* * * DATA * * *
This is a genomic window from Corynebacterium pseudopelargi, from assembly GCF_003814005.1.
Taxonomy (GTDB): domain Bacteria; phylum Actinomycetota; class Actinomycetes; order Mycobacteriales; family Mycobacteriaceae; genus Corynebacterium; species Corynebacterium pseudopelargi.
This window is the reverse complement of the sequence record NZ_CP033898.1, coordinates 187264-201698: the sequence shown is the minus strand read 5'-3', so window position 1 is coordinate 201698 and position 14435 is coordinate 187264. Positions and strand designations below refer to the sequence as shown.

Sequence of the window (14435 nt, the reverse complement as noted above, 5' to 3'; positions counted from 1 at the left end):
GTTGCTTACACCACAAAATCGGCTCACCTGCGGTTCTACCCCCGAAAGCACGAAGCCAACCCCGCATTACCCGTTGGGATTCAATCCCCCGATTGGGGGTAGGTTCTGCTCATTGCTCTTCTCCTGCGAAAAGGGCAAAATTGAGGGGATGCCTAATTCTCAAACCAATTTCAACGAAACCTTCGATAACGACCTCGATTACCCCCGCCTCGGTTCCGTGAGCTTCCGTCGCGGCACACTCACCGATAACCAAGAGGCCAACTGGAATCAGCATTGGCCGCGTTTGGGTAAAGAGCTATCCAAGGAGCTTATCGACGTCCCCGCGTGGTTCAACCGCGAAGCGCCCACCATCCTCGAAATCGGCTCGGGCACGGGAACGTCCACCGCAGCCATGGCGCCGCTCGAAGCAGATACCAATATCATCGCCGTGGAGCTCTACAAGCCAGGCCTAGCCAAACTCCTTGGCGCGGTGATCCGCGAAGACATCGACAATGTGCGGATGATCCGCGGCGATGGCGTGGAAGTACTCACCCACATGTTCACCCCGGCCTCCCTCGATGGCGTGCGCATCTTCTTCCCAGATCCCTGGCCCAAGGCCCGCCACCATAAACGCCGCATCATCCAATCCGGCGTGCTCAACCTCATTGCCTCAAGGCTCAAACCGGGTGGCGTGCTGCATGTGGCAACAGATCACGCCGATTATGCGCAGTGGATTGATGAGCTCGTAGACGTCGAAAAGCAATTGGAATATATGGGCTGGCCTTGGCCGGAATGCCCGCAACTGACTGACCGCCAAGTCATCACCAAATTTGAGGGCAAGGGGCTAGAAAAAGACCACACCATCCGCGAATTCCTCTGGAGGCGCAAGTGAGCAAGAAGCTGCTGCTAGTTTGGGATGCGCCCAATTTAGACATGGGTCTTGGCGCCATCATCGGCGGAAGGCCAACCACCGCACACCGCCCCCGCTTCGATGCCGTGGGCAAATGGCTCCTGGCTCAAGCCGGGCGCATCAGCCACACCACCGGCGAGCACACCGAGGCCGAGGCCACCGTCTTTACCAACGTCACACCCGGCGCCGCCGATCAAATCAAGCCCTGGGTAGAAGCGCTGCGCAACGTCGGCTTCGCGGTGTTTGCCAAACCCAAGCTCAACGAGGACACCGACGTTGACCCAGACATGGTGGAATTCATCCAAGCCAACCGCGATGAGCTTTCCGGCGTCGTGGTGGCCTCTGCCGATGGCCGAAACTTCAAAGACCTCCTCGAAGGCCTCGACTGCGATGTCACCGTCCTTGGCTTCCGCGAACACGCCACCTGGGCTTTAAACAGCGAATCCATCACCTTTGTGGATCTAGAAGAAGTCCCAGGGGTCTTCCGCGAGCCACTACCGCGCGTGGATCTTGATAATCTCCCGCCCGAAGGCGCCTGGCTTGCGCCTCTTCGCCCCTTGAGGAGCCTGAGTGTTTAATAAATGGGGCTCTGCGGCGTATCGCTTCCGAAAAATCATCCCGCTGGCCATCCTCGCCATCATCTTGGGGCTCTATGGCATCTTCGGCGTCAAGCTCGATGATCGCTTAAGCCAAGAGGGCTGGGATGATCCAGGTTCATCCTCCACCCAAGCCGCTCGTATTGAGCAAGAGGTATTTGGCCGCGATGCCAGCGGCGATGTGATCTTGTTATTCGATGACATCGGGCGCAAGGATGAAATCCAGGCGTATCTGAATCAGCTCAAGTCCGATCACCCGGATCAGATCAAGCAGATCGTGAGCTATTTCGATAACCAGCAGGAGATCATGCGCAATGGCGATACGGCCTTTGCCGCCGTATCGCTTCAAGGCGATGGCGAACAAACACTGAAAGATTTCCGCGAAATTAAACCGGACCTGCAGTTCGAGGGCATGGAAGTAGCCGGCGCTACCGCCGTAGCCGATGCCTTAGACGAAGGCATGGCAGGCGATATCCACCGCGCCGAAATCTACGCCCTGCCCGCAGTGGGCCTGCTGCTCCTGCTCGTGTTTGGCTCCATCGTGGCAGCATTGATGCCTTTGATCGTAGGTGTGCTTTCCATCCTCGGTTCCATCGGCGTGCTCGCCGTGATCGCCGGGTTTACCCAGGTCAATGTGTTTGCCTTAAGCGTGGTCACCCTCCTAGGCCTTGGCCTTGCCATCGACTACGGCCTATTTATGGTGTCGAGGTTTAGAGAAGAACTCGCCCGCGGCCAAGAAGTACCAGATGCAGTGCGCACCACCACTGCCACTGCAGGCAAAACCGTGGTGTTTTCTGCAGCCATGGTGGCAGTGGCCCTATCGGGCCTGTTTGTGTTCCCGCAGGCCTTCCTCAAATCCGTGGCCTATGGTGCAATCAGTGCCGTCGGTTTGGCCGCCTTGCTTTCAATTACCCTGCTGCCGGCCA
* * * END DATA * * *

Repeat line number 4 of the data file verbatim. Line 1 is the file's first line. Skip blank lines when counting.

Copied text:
Sequence of the window (14435 nt, the reverse complement as noted above, 5' to 3'; positions counted from 1 at the left end):